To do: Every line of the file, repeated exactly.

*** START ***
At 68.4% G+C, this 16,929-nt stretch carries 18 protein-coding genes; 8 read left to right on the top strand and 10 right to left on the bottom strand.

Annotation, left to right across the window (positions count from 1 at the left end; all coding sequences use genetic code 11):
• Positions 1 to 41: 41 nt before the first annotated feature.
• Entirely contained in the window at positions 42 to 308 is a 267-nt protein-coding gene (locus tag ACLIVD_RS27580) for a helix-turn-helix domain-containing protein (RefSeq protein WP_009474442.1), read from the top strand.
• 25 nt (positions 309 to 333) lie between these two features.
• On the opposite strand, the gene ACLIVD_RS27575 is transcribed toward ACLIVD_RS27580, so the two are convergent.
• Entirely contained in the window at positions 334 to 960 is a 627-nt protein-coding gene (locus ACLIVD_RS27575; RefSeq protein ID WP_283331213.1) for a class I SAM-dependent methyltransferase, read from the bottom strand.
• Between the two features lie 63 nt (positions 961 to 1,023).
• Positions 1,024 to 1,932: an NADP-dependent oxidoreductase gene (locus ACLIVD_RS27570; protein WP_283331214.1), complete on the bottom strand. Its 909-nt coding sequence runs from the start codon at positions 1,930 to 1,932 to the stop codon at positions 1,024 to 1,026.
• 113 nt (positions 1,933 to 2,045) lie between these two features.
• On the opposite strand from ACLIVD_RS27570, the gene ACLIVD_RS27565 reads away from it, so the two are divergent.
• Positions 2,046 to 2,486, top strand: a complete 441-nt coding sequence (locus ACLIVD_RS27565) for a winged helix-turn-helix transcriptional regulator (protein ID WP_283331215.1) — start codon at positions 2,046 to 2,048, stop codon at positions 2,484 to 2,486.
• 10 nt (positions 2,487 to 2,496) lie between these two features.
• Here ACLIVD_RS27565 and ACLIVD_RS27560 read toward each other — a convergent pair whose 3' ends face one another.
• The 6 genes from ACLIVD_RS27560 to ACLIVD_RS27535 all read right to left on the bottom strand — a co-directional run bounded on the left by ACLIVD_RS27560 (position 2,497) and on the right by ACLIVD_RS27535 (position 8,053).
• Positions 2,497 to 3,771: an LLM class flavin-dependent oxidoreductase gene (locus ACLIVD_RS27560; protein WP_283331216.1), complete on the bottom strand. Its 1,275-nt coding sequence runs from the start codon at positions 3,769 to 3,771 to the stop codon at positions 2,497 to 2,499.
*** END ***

At 68.4% G+C, this 16,929-nt stretch carries 18 protein-coding genes; 8 read left to right on the top strand and 10 right to left on the bottom strand.

Annotation, left to right across the window (positions count from 1 at the left end; all coding sequences use genetic code 11):
• Positions 1 to 41: 41 nt before the first annotated feature.
• Entirely contained in the window at positions 42 to 308 is a 267-nt protein-coding gene (locus tag ACLIVD_RS27580) for a helix-turn-helix domain-containing protein (RefSeq protein WP_009474442.1), read from the top strand.
• 25 nt (positions 309 to 333) lie between these two features.
• On the opposite strand, the gene ACLIVD_RS27575 is transcribed toward ACLIVD_RS27580, so the two are convergent.
• Entirely contained in the window at positions 334 to 960 is a 627-nt protein-coding gene (locus ACLIVD_RS27575; RefSeq protein ID WP_283331213.1) for a class I SAM-dependent methyltransferase, read from the bottom strand.
• Between the two features lie 63 nt (positions 961 to 1,023).
• Positions 1,024 to 1,932: an NADP-dependent oxidoreductase gene (locus ACLIVD_RS27570; protein WP_283331214.1), complete on the bottom strand. Its 909-nt coding sequence runs from the start codon at positions 1,930 to 1,932 to the stop codon at positions 1,024 to 1,026.
• 113 nt (positions 1,933 to 2,045) lie between these two features.
• On the opposite strand from ACLIVD_RS27570, the gene ACLIVD_RS27565 reads away from it, so the two are divergent.
• Positions 2,046 to 2,486, top strand: a complete 441-nt coding sequence (locus ACLIVD_RS27565) for a winged helix-turn-helix transcriptional regulator (protein ID WP_283331215.1) — start codon at positions 2,046 to 2,048, stop codon at positions 2,484 to 2,486.
• 10 nt (positions 2,487 to 2,496) lie between these two features.
• Here ACLIVD_RS27565 and ACLIVD_RS27560 read toward each other — a convergent pair whose 3' ends face one another.
• The 6 genes from ACLIVD_RS27560 to ACLIVD_RS27535 all read right to left on the bottom strand — a co-directional run bounded on the left by ACLIVD_RS27560 (position 2,497) and on the right by ACLIVD_RS27535 (position 8,053).
• Positions 2,497 to 3,771: an LLM class flavin-dependent oxidoreductase gene (locus ACLIVD_RS27560; protein WP_283331216.1), complete on the bottom strand. Its 1,275-nt coding sequence runs from the start codon at positions 3,769 to 3,771 to the stop codon at positions 2,497 to 2,499.